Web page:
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From PD to Parliament and Putrajaya

  • Not currently holding a government position, Anwar can play a pivotal role to bridge the gap between ordinary citizens and the administration. Photo courtesy: Sin Chew Daily

By LIM SUE GOAN
Sin Chew Daily

PKR incoming president Datuk Seri Anwar Ibrahim's thumping victory in Port Dickson by-election with an expanded majority from that of GE14 shows that Pakatan Harapan and Anwar continue to win the support of majority of voters despite the many controversies.

That said, there are something good and not so good about this.

On the positive side, Anwar won more than 71% of popular votes, enough of support for a "prime minister in waiting".

Besides Chinese and Indian votes, Anwar also secured a sizeable chunk of Malay votes, especially in Umno's Linggi and Bagan Pinang state constituencies.

In the meantime, former menteri besar Isa Samad lost his deposit, underscoring the waning influences of Umno in the state.

Additionally, Anwar's military votes also expanded remarkably by about 122%, while Mohd Saiful's 82 votes shows that an attempt to reawaken the sodomy case has failed badly.

PAS candidate Mohd Nazari Mokhtar clinched 862 more votes than what his party's won in GE14. and we cannot rule out the possibility that indeed some Umno supporters voted for PAS. However, PAS' influences in this mixed constituency have been limited and in no way pose a real threat to PH.

On the flip side of the event, the voter turnout was only 58.25%. Despite the effort to portray the by-election as a landmark event to pick the country's next prime minister, the turnout was significantly lower than the 70% anticipated. This shows that many voters are not agreeable to the tactic of creating a by-election just to put Anwar back in the Parliament, or they are simply unhappy with PH's performance over the past five months.

There were also reports of irregularities during the campaign period. As a matter of act, Anwar should be able to win big adhering to the rules. Unfortunately, his excessive ambition for a landslide win has left a not-so-glamorous legacy.

Anwar gets what he has wanted in the end, putting himself back in the Parliament hall alongside veteran representatives like Mahathir, Najib and Ahmad Zahid.

Nevertheless, Anwar's job in Dewan Rakyat is not to seek revenge or hammer the opposition but to push ahead parliamentary reforms, assist and oversee the PH government in a bid to dissolve public skepticism about the government while slowly building up his credibility as the PM-in-waiting.

We can safely say that PH has laid an excellent foundation and environment for Anwar to take over the baton. All that PH component parties need most at this moment is to bring themselves together to ensure internal stability and unity within the coalition.

Anwar needs to make sure that PKR leaders at all levels remain patient and not to raise unnecessary conflicts or challenge the status of Mahathir so that Anwar can take over peacefully once the two-year deadline draws to a close.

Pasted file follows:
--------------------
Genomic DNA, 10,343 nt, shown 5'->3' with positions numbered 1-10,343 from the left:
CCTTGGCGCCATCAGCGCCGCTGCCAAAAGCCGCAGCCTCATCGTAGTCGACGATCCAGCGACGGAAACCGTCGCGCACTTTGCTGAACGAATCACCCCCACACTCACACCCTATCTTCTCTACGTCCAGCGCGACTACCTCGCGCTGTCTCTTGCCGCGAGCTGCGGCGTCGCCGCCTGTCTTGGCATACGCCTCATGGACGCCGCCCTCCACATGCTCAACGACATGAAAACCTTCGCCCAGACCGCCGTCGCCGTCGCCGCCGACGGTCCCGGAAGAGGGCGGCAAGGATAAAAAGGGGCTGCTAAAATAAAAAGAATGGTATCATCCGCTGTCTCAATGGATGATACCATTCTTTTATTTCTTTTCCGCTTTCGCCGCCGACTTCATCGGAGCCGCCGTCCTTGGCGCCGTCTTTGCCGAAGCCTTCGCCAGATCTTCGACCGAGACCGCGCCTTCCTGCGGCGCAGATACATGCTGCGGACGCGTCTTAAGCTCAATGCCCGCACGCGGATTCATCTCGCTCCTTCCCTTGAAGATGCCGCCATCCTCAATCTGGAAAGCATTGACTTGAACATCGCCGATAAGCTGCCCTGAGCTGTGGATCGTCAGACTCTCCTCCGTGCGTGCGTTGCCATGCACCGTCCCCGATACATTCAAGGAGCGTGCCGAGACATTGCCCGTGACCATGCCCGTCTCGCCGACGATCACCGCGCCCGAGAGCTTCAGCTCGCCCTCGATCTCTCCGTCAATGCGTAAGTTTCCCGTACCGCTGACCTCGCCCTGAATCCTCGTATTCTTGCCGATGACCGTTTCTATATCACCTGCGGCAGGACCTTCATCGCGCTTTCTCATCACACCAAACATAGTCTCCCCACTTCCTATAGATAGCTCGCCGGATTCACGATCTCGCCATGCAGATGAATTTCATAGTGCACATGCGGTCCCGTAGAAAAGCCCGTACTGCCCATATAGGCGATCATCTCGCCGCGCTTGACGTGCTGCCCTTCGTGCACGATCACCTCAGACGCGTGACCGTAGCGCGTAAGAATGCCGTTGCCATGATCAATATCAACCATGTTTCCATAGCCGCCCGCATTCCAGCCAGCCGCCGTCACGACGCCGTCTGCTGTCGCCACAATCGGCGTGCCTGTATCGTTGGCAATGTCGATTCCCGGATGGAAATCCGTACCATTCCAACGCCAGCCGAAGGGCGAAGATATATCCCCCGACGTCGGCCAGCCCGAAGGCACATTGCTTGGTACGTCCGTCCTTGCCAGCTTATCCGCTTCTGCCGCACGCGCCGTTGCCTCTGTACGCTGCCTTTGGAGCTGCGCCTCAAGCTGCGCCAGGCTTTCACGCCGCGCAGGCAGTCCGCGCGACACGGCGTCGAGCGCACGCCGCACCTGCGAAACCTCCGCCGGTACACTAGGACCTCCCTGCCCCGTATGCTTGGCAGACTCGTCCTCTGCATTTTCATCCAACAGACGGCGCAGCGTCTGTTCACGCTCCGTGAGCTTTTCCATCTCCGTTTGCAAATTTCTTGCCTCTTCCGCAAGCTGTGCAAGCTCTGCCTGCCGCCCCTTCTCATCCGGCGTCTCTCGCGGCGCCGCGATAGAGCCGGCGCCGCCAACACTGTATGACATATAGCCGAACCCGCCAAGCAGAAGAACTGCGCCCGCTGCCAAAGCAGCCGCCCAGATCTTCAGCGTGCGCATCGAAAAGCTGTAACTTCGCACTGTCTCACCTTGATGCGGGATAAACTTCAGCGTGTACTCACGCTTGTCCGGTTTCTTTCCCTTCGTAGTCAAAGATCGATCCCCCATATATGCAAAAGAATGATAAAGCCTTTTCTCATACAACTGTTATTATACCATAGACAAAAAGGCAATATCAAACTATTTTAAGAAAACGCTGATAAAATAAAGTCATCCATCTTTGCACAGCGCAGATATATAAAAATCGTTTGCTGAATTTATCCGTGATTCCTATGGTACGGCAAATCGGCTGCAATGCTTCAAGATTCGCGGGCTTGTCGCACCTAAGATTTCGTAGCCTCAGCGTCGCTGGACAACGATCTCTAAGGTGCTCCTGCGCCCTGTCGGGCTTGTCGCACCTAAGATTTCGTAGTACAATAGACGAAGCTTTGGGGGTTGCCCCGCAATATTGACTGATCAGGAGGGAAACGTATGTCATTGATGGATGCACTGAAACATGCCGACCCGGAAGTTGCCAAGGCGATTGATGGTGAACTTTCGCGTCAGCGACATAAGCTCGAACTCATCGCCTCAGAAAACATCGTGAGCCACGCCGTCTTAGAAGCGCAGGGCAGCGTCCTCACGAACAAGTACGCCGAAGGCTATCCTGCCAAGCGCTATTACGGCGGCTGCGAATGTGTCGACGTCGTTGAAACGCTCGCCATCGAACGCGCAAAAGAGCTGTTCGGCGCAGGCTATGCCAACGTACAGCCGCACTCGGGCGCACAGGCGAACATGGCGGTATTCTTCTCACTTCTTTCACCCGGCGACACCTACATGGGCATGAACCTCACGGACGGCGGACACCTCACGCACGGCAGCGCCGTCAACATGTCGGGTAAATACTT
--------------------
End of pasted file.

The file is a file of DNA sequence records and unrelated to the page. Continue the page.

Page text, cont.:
There are people who will attempt to sabotage PH, including internal and external opportunists. Anwar must be wise enough to tell between friends and foes and not to fall into the trap of rumor-mongers.

Malaysians have very high expectations from Anwar because they generally believe that Mahathir has gradually completed his historical missions of toppling the Najib administration and reforming government institutions. However, the prime minister's indecision, overly candid but hurtful remarks and his insistence in pushing ahead the third national car project, among others., have jeopardized his approval rating post-GE14.

Tun Mahathir also appears to have not put in much effort and energy to revitalize the ailing economy while his administrative philosophies are about a generation behind time.

In view of this, Anwar can prove through his own performance that he can do a better job than Tun M and win a much broader support base.

There are a host of issues lying ahead of us, but because Anwar does not hold any government position, he can only offer his views through the Parliament, PH presidential council and his interactions with Mahathir.

For instance, PH is concerned about the Malay votes, forcing it to become hesitant when it comes to issues like UEC recognition, New Economic Policy, LGBT, child marriage and other sensitive religious issues. Anwar should be authorized to handle the dialogues with Islamic and Malay organizations and to establish a bridge of understanding with the Malay community.

In order to preserve team spirit, freedom of speech within the coalition has been suppressed. Member parties that used to speak up fearlessly while in opposition have become much quieter today. As such, Anwar can consider setting up a forum to allow PH component parties to freely voice up on government policies so that their views could reach the ears of decision-makers. This will help minimize the incidence of flawed or unpopular government policies.

There are a number of key agendas in the current parliamentary session, including Budget 2019 and the abolition of death penalty. Anwar and other backbenchers must ensure that the government's policies meet the needs of ordinary citizens.

The building of a New Malaysia has been progressing at a relatively sluggish pace. It is therefore hoped that Anwar will breathe in a new lease of life into the administration to expedite the transformation of this country.

 

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